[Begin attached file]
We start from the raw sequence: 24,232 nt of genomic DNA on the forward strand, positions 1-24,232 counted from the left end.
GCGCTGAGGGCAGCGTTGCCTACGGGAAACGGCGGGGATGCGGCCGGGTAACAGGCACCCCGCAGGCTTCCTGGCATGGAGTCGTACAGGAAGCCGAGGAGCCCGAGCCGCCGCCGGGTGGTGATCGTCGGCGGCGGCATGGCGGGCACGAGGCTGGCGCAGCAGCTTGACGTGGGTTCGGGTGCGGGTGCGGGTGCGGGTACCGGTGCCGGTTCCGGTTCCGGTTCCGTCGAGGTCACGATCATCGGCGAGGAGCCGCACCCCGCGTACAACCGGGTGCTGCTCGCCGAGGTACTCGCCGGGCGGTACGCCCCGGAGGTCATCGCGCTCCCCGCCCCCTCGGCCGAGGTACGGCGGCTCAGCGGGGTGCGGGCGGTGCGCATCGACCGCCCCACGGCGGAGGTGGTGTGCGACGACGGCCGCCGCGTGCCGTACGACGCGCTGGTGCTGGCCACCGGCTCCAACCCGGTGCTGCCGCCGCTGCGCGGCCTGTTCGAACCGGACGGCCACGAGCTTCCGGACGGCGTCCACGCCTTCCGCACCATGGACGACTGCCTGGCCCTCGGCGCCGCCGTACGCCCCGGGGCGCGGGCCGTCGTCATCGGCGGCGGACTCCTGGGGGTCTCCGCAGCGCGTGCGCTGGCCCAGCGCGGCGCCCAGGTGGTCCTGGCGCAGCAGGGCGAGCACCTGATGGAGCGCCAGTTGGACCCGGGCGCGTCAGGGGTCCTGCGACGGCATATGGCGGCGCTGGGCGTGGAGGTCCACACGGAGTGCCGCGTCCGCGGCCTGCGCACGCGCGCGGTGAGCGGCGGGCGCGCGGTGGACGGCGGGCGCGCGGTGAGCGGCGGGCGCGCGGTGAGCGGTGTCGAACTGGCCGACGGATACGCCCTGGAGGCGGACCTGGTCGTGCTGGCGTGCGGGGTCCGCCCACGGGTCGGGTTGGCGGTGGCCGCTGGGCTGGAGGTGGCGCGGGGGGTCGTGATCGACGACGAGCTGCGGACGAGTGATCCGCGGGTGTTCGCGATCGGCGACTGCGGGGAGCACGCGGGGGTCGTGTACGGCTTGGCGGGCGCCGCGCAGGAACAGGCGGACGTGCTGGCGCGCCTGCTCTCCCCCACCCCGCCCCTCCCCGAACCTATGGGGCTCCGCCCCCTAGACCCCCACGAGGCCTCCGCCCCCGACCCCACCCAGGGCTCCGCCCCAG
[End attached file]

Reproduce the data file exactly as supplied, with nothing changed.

We start from the raw sequence: 24,232 nt of genomic DNA on the forward strand, positions 1-24,232 counted from the left end.
GCGCTGAGGGCAGCGTTGCCTACGGGAAACGGCGGGGATGCGGCCGGGTAACAGGCACCCCGCAGGCTTCCTGGCATGGAGTCGTACAGGAAGCCGAGGAGCCCGAGCCGCCGCCGGGTGGTGATCGTCGGCGGCGGCATGGCGGGCACGAGGCTGGCGCAGCAGCTTGACGTGGGTTCGGGTGCGGGTGCGGGTGCGGGTACCGGTGCCGGTTCCGGTTCCGGTTCCGTCGAGGTCACGATCATCGGCGAGGAGCCGCACCCCGCGTACAACCGGGTGCTGCTCGCCGAGGTACTCGCCGGGCGGTACGCCCCGGAGGTCATCGCGCTCCCCGCCCCCTCGGCCGAGGTACGGCGGCTCAGCGGGGTGCGGGCGGTGCGCATCGACCGCCCCACGGCGGAGGTGGTGTGCGACGACGGCCGCCGCGTGCCGTACGACGCGCTGGTGCTGGCCACCGGCTCCAACCCGGTGCTGCCGCCGCTGCGCGGCCTGTTCGAACCGGACGGCCACGAGCTTCCGGACGGCGTCCACGCCTTCCGCACCATGGACGACTGCCTGGCCCTCGGCGCCGCCGTACGCCCCGGGGCGCGGGCCGTCGTCATCGGCGGCGGACTCCTGGGGGTCTCCGCAGCGCGTGCGCTGGCCCAGCGCGGCGCCCAGGTGGTCCTGGCGCAGCAGGGCGAGCACCTGATGGAGCGCCAGTTGGACCCGGGCGCGTCAGGGGTCCTGCGACGGCATATGGCGGCGCTGGGCGTGGAGGTCCACACGGAGTGCCGCGTCCGCGGCCTGCGCACGCGCGCGGTGAGCGGCGGGCGCGCGGTGGACGGCGGGCGCGCGGTGAGCGGCGGGCGCGCGGTGAGCGGTGTCGAACTGGCCGACGGATACGCCCTGGAGGCGGACCTGGTCGTGCTGGCGTGCGGGGTCCGCCCACGGGTCGGGTTGGCGGTGGCCGCTGGGCTGGAGGTGGCGCGGGGGGTCGTGATCGACGACGAGCTGCGGACGAGTGATCCGCGGGTGTTCGCGATCGGCGACTGCGGGGAGCACGCGGGGGTCGTGTACGGCTTGGCGGGCGCCGCGCAGGAACAGGCGGACGTGCTGGCGCGCCTGCTCTCCCCCACCCCGCCCCTCCCCGAACCTATGGGGCTCCGCCCCCTAGACCCCCACGAGGCCTCCGCCCCCGACCCCACCCAGGGCTCCGCCCCAG